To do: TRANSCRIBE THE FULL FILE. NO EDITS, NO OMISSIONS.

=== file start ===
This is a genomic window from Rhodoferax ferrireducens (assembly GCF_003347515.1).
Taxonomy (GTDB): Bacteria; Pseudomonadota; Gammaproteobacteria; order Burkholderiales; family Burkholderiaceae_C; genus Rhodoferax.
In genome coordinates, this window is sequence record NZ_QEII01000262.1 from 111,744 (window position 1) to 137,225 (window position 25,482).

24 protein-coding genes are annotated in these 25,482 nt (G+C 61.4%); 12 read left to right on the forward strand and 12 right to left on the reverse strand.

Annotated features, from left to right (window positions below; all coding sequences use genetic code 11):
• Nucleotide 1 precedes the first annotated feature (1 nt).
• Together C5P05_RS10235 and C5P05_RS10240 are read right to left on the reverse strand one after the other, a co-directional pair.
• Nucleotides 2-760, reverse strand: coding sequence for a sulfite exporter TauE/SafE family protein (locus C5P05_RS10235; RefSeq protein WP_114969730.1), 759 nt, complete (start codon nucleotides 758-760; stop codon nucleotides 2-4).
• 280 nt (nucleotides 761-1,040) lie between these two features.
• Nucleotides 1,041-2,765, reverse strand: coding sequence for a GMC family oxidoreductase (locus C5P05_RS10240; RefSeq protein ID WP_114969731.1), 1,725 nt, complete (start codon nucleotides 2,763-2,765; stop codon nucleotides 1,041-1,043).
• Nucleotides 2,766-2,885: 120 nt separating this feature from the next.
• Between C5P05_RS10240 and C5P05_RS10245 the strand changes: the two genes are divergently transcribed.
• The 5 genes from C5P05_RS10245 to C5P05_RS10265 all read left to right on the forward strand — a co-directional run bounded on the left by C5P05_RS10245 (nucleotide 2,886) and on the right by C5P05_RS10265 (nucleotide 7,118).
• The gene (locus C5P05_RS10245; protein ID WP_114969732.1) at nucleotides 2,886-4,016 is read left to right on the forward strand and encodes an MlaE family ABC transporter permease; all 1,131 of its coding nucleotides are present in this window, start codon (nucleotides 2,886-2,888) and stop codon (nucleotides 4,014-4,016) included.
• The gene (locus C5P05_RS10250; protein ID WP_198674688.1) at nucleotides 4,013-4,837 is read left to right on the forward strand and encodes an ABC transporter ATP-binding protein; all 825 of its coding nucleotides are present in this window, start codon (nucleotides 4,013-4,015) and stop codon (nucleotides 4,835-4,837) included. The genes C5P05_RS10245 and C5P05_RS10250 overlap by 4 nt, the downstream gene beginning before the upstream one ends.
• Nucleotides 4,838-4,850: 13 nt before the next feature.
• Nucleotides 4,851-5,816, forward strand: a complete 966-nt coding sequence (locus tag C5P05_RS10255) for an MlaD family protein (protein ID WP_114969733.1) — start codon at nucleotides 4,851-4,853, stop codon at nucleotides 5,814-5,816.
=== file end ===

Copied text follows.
This is a genomic window from Rhodoferax ferrireducens (assembly GCF_003347515.1).
Taxonomy (GTDB): Bacteria; Pseudomonadota; Gammaproteobacteria; order Burkholderiales; family Burkholderiaceae_C; genus Rhodoferax.
In genome coordinates, this window is sequence record NZ_QEII01000262.1 from 111,744 (window position 1) to 137,225 (window position 25,482).

24 protein-coding genes are annotated in these 25,482 nt (G+C 61.4%); 12 read left to right on the forward strand and 12 right to left on the reverse strand.

Annotated features, from left to right (window positions below; all coding sequences use genetic code 11):
• Nucleotide 1 precedes the first annotated feature (1 nt).
• Together C5P05_RS10235 and C5P05_RS10240 are read right to left on the reverse strand one after the other, a co-directional pair.
• Nucleotides 2-760, reverse strand: coding sequence for a sulfite exporter TauE/SafE family protein (locus C5P05_RS10235; RefSeq protein WP_114969730.1), 759 nt, complete (start codon nucleotides 758-760; stop codon nucleotides 2-4).
• 280 nt (nucleotides 761-1,040) lie between these two features.
• Nucleotides 1,041-2,765, reverse strand: coding sequence for a GMC family oxidoreductase (locus C5P05_RS10240; RefSeq protein ID WP_114969731.1), 1,725 nt, complete (start codon nucleotides 2,763-2,765; stop codon nucleotides 1,041-1,043).
• Nucleotides 2,766-2,885: 120 nt separating this feature from the next.
• Between C5P05_RS10240 and C5P05_RS10245 the strand changes: the two genes are divergently transcribed.
• The 5 genes from C5P05_RS10245 to C5P05_RS10265 all read left to right on the forward strand — a co-directional run bounded on the left by C5P05_RS10245 (nucleotide 2,886) and on the right by C5P05_RS10265 (nucleotide 7,118).
• The gene (locus C5P05_RS10245; protein ID WP_114969732.1) at nucleotides 2,886-4,016 is read left to right on the forward strand and encodes an MlaE family ABC transporter permease; all 1,131 of its coding nucleotides are present in this window, start codon (nucleotides 2,886-2,888) and stop codon (nucleotides 4,014-4,016) included.
• The gene (locus C5P05_RS10250; protein ID WP_198674688.1) at nucleotides 4,013-4,837 is read left to right on the forward strand and encodes an ABC transporter ATP-binding protein; all 825 of its coding nucleotides are present in this window, start codon (nucleotides 4,013-4,015) and stop codon (nucleotides 4,835-4,837) included. The genes C5P05_RS10245 and C5P05_RS10250 overlap by 4 nt, the downstream gene beginning before the upstream one ends.
• Nucleotides 4,838-4,850: 13 nt before the next feature.
• Nucleotides 4,851-5,816, forward strand: a complete 966-nt coding sequence (locus tag C5P05_RS10255) for an MlaD family protein (protein ID WP_114969733.1) — start codon at nucleotides 4,851-4,853, stop codon at nucleotides 5,814-5,816.